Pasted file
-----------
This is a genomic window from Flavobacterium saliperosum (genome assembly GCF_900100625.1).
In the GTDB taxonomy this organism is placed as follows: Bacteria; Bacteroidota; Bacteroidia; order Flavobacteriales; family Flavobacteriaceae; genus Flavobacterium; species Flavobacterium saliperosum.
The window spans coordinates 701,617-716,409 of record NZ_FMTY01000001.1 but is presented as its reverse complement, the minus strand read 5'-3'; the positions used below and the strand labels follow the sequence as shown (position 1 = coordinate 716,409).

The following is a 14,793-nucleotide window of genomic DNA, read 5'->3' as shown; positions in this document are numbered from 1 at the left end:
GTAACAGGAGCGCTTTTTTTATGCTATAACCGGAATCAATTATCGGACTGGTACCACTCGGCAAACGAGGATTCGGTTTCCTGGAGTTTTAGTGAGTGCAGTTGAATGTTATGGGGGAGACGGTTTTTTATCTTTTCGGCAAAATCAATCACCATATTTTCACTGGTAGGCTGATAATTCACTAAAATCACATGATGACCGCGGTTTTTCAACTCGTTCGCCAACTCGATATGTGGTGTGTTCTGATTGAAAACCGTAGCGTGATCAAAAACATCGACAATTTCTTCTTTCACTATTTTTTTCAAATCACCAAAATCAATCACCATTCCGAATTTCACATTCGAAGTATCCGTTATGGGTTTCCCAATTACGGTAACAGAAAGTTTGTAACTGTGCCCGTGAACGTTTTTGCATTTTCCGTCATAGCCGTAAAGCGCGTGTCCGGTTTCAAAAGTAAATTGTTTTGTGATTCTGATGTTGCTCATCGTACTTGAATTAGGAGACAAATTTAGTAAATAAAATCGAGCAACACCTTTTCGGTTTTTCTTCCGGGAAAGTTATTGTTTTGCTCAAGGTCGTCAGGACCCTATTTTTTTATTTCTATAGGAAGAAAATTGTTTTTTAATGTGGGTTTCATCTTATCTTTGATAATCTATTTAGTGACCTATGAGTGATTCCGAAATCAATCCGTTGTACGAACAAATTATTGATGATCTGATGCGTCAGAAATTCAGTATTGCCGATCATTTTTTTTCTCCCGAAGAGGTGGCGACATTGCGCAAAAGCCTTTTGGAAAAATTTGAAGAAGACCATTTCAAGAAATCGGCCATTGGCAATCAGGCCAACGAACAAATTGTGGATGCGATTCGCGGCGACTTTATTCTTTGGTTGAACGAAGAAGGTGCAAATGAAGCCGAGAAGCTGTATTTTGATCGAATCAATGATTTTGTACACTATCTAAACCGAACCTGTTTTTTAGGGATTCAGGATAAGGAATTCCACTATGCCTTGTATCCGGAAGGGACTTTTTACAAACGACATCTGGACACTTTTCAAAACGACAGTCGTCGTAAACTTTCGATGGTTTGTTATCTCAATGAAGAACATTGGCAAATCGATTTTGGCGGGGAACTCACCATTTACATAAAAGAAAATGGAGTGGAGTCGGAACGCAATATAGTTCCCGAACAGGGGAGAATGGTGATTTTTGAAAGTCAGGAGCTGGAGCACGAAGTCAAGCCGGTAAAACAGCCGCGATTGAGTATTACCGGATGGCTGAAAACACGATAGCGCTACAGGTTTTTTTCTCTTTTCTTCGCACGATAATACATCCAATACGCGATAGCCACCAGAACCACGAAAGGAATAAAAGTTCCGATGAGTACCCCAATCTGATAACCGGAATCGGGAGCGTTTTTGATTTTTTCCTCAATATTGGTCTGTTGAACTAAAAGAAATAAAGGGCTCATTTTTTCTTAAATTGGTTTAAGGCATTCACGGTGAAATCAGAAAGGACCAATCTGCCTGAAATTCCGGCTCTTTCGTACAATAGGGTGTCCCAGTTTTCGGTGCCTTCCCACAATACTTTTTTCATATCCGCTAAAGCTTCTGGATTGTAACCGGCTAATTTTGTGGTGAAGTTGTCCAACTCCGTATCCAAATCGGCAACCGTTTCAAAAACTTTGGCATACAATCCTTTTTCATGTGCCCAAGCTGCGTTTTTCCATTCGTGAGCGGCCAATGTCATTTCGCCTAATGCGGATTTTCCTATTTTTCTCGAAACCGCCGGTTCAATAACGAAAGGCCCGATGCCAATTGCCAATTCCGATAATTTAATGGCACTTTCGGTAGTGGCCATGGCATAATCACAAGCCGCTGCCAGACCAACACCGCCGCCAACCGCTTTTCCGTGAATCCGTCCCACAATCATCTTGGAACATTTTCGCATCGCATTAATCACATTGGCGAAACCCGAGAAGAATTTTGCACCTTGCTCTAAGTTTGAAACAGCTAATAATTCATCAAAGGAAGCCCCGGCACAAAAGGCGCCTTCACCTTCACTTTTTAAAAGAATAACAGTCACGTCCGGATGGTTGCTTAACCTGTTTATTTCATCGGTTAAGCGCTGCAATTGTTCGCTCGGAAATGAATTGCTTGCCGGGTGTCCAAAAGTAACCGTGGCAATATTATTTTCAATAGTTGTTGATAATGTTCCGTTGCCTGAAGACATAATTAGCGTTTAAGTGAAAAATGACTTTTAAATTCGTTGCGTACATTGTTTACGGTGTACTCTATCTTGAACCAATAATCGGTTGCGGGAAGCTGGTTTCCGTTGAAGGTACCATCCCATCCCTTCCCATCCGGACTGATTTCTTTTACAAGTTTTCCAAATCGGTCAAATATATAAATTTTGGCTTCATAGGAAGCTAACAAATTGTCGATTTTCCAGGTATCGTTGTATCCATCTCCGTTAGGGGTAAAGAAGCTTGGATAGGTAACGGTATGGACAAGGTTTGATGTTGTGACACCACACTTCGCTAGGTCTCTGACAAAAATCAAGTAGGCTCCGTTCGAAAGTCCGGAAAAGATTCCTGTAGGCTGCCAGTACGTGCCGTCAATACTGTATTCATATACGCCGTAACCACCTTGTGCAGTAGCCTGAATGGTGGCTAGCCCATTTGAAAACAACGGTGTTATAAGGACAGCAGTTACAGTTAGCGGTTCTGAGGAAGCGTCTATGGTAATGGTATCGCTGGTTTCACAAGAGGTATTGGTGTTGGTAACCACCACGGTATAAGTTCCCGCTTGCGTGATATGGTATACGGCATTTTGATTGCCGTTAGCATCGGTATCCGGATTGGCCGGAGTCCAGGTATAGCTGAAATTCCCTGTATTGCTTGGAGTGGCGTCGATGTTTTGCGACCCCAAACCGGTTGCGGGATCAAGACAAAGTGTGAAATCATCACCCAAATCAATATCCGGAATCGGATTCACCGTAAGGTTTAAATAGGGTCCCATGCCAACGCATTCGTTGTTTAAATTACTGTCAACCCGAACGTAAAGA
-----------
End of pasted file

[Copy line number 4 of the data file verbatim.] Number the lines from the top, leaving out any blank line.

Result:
The following is a 14,793-nucleotide window of genomic DNA, read 5'->3' as shown; positions in this document are numbered from 1 at the left end: